Syrian cuisine

From Wikipedia, the free encyclopedia - View original article

 
Jump to: navigation, search
The Fetté, one of the most typical dishes of Damascus

Syrian cuisine is a diffusion of the cultures of civilizations that settled in Syria, particularly during and after the Islamic era beginning with the Arab Umayyad conquest, then the eventual Persian-influenced Abbasids and ending with the strong influences of Turkish cuisine, resulting from the coming of the Ottoman Turks. It is in many ways similar to other (Greater Syria) Levantine cuisines, mainly Lebanese, Palestinian and Jordanian and Iraqi.

The Syrian cuisine includes dishes like kibbeh, kebab halabi, wara' enab, hummus, tabbouleh, fattoush, labneh, shawarma, mujaddara, shanklish, pastırma, sujuk and ba'lawa. Syrians often serve selections of appetizers, known as meze, before the main course. Za'atar, minced beef, and cheese manakish are served as hors d'oeuvres. Arabic flat bread is always eaten together with meze.

Syrians also make cookies to usually accompany their cheese called ka'ak. These are made of farina and other ingredients, rolled out, shaped into rings and baked. Another form of a similar cookie is to fill with crushed dates mixed with butter to eat with their jibbneh mashallale, a string cheese made of curd cheese pulled and twisted together.

A spice mixture called baharat mshakale is endemic to Syrian cuisine.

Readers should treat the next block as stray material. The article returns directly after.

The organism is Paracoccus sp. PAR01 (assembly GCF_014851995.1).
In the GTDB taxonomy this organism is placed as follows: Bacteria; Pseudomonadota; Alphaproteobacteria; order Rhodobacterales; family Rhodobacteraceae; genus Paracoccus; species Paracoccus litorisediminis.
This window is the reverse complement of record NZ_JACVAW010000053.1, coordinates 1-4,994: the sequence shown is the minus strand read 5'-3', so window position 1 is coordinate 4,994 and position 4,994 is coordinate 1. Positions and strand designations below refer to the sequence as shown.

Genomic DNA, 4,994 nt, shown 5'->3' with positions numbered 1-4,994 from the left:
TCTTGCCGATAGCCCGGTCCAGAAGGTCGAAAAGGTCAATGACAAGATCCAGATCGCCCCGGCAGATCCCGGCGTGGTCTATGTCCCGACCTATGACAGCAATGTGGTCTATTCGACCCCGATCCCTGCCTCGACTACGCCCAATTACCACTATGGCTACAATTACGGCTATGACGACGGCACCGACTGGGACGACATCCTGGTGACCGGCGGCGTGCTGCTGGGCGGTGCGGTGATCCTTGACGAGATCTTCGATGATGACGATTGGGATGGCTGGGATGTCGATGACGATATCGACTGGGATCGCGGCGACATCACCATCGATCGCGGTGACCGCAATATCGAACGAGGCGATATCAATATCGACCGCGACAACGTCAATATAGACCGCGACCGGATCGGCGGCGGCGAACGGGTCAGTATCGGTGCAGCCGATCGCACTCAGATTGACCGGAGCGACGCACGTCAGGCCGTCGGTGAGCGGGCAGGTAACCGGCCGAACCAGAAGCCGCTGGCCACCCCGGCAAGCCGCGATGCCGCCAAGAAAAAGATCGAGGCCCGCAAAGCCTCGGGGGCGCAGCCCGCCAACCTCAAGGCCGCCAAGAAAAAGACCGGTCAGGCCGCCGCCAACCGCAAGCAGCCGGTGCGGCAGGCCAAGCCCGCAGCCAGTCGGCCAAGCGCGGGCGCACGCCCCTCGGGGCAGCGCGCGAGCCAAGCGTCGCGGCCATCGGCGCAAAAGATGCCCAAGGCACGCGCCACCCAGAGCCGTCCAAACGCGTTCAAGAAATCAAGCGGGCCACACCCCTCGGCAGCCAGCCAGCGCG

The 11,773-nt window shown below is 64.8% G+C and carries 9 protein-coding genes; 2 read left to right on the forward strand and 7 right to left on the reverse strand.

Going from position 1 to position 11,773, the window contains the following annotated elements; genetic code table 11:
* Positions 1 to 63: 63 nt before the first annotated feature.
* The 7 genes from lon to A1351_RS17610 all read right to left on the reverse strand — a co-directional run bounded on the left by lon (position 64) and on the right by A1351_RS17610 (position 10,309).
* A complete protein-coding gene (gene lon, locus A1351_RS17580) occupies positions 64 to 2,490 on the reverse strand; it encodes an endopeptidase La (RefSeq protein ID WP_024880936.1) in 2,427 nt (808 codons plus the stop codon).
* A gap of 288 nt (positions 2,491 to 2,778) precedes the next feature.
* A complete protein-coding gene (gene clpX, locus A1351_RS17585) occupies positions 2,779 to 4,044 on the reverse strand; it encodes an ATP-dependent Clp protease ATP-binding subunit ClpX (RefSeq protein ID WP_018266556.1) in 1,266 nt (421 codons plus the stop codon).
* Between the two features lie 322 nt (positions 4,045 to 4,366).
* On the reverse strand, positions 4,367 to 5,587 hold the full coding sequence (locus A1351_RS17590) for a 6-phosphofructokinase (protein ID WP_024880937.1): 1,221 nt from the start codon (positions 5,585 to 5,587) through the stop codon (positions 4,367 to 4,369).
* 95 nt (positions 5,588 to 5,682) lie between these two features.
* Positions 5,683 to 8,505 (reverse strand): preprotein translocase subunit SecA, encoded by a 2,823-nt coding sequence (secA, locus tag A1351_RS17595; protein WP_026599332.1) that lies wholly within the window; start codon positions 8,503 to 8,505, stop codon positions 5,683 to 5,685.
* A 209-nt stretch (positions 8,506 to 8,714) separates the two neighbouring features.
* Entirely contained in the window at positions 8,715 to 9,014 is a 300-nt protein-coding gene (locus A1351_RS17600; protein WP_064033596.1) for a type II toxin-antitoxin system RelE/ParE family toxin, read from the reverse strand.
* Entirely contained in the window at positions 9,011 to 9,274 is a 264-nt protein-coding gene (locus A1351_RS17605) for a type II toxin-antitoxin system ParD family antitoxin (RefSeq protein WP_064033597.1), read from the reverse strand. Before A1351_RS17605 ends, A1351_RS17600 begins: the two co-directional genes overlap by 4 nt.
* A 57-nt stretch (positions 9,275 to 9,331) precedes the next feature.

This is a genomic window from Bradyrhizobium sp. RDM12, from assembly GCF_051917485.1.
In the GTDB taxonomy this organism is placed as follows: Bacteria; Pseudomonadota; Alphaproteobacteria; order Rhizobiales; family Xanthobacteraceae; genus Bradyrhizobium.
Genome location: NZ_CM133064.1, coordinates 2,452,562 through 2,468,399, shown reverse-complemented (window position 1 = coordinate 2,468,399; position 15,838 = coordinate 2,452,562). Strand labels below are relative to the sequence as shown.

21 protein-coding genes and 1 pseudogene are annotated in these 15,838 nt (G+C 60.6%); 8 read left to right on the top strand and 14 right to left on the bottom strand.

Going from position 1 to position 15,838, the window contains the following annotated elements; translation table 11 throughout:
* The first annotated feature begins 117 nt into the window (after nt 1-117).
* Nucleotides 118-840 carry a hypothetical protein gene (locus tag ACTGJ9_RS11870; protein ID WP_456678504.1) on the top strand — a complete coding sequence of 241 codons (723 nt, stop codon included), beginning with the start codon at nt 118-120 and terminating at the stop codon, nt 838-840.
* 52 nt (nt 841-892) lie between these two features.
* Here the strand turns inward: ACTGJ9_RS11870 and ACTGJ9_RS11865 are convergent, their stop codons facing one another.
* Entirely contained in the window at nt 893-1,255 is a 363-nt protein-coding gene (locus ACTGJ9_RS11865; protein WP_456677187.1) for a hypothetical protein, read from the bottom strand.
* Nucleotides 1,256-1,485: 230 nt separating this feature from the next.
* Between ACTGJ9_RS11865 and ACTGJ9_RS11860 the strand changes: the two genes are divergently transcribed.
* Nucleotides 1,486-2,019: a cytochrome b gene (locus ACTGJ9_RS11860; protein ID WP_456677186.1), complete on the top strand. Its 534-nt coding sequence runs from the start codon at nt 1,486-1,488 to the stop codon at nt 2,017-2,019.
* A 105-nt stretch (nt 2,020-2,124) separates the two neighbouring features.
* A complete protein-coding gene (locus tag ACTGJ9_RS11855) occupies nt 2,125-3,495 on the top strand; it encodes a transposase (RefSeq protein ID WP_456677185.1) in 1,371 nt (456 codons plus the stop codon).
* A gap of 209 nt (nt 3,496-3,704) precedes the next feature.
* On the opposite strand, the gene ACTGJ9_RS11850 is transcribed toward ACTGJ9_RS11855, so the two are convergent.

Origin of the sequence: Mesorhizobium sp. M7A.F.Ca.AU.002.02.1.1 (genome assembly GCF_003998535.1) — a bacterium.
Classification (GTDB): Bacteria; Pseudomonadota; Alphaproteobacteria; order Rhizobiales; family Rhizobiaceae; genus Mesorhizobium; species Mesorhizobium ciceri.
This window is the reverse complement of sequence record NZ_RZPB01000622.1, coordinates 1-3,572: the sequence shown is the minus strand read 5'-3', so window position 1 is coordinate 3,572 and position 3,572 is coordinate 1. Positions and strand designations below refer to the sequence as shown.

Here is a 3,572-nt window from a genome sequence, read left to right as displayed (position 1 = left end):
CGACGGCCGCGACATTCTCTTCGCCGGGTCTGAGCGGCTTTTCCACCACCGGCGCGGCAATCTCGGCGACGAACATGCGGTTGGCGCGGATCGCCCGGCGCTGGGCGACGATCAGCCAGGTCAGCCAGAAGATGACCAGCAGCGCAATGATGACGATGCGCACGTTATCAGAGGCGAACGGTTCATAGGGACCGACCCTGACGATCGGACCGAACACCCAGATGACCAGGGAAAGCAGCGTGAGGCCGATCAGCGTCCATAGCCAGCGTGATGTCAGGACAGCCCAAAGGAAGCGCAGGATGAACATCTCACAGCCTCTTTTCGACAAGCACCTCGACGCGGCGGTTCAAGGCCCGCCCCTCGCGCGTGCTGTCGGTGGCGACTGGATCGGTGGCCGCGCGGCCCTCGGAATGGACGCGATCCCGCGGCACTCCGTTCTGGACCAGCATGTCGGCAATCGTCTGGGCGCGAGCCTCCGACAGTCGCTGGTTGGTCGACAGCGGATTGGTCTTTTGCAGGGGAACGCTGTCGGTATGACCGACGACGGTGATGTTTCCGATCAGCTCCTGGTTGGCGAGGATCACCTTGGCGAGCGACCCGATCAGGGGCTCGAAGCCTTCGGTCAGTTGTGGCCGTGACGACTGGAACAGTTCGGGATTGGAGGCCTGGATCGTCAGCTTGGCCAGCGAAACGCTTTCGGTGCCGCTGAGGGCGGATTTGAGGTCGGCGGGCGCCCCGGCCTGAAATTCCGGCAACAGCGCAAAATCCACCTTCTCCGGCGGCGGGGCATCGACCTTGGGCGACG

Kebab Halabi[edit]

Kebab hindi from Aleppo

A kind of kebab served with a spicy tomato sauce and Aleppo pepper, very common in Syria and Lebanon, named after the city of Aleppo (Halab). Kebab halabi has around 26 variants[1] including:

Kibbeh[edit]

A variety of Syrian dishes made with bulgur and minced lamb are called kibbeh. The northern Syrian city of Aleppo (Halab) is famous for having more than 17 different types.[2] These include kibbeh prepared with sumac (kәbbe sәmmāʔiyye), yogurt (kәbbe labaniyye), quince (kәbbe safarjaliyye), lemon juice (kәbbe ḥāmḍa), pomegranate sauce, cherry sauce, and other varieties, such as the "disk" kibbeh (kәbbe ʔrāṣ), the "plate" kibbeh (kәbbe bәṣfīḥa or kәbbe bṣēniyye) and the raw kibbeh (kәbbe nayye).

However, Kubbat Halab is an Iraqi version of kibbeh made with a rice crust and named after Aleppo.

Mehshi[edit]

Kousa Mehshi

Mehshi is a famous dish served in Syria, it is essentially Kousa or Eggplants stuffed with ground beef, rice and nuts. The northern city of Aleppo is known in the Arabic world as "Halab, the mother of Mehshis and Kebbehs (Arabic: حلب أم المحاشي و الكبب‎) " [3]

Sweets[edit]

Syrians are renowned for producing dried apricot paste

Beverages[edit]

See also[edit]

References[edit]

Further reading[edit]

External links[edit]